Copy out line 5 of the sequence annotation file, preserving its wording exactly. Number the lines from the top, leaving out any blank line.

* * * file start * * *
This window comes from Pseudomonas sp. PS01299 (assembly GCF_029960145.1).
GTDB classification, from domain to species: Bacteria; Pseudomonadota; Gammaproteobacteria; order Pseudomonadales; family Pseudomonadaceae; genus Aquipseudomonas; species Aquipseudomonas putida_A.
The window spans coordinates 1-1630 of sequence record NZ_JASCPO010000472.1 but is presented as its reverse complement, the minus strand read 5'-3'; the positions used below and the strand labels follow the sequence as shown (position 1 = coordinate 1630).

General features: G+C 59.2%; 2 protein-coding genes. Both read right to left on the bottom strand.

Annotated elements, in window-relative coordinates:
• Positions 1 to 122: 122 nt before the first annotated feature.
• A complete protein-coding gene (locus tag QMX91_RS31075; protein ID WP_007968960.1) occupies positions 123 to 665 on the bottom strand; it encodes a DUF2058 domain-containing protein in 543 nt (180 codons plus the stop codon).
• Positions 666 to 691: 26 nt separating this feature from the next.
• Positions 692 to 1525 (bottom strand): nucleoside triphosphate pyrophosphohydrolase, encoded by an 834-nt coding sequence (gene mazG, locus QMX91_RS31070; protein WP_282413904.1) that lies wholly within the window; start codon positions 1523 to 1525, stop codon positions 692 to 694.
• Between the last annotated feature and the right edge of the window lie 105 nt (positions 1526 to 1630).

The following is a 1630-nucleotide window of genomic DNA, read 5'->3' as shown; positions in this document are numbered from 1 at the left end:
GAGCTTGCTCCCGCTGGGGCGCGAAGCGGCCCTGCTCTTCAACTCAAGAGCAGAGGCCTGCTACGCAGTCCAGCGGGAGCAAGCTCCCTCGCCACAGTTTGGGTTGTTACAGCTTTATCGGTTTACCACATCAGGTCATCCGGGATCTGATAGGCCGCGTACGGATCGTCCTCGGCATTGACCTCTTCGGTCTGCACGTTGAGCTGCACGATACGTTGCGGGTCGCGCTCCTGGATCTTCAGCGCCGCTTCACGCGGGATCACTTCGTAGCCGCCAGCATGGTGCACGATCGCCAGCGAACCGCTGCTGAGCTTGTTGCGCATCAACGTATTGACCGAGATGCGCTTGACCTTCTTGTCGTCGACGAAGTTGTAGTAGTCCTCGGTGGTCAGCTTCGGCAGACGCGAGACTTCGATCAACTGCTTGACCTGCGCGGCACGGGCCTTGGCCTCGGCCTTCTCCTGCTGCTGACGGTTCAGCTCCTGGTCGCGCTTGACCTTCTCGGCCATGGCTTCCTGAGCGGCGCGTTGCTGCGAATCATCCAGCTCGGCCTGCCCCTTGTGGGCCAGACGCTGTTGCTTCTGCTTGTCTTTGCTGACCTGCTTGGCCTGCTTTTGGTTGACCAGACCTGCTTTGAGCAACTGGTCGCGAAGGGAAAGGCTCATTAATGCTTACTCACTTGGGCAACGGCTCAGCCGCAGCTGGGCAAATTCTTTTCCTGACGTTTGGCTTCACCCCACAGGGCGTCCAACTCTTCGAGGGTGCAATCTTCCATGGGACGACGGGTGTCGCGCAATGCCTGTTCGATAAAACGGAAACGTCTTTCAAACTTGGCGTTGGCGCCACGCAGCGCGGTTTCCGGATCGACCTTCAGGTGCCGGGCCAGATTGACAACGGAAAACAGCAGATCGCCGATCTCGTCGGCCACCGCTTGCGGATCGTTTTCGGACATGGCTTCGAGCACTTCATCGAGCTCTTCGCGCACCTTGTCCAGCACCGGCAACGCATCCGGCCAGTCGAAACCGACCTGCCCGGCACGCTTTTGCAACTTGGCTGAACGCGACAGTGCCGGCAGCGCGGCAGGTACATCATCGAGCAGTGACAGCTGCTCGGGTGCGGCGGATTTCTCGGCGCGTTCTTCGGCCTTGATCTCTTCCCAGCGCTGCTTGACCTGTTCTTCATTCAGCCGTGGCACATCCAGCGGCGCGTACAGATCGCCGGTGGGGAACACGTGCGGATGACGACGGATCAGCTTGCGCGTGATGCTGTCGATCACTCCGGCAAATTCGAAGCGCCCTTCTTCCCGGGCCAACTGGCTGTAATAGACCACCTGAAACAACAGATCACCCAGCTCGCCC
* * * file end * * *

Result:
Annotated elements, in window-relative coordinates: